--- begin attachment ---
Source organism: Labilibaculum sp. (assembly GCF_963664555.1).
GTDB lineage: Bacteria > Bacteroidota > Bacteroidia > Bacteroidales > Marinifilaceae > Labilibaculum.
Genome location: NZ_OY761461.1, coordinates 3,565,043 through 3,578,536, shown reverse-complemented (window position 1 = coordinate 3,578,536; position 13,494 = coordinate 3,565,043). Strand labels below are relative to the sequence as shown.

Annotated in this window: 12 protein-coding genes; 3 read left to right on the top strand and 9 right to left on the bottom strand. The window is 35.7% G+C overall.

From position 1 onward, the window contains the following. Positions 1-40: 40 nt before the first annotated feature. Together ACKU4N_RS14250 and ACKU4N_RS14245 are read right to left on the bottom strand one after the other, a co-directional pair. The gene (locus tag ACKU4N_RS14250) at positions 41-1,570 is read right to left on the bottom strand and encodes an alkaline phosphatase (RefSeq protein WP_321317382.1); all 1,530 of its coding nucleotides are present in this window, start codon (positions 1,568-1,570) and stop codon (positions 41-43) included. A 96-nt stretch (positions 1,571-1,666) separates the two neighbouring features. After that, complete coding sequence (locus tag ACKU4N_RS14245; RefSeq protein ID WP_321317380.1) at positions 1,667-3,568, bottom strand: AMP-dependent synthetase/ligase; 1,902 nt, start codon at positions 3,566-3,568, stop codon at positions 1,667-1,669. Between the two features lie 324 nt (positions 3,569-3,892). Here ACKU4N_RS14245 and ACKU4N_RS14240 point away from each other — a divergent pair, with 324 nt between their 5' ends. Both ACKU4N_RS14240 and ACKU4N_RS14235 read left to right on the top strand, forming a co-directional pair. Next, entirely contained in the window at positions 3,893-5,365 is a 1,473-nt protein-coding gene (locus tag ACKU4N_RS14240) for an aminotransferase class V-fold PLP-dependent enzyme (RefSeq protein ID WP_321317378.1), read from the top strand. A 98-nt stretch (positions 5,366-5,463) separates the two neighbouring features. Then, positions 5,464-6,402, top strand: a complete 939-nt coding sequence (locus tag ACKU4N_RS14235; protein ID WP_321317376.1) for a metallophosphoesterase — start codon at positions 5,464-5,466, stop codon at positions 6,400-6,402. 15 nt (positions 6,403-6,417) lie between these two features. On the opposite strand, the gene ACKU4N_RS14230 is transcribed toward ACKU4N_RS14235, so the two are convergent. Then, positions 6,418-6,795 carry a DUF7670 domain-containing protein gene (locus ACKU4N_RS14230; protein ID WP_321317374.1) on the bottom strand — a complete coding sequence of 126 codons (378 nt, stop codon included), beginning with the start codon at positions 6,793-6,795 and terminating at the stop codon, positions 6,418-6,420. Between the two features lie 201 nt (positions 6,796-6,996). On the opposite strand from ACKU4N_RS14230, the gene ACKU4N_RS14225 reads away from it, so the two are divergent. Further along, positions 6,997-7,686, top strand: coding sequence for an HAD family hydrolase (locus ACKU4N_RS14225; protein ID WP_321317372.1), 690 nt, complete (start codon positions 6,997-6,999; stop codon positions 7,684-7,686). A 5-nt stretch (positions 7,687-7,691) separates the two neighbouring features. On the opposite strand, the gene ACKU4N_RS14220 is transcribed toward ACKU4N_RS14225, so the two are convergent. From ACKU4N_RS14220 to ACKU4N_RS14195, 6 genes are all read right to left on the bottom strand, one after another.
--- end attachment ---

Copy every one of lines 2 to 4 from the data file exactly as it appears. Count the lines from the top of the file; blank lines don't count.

GTDB lineage: Bacteria > Bacteroidota > Bacteroidia > Bacteroidales > Marinifilaceae > Labilibaculum.
Genome location: NZ_OY761461.1, coordinates 3,565,043 through 3,578,536, shown reverse-complemented (window position 1 = coordinate 3,578,536; position 13,494 = coordinate 3,565,043). Strand labels below are relative to the sequence as shown.

Annotated in this window: 12 protein-coding genes; 3 read left to right on the top strand and 9 right to left on the bottom strand. The window is 35.7% G+C overall.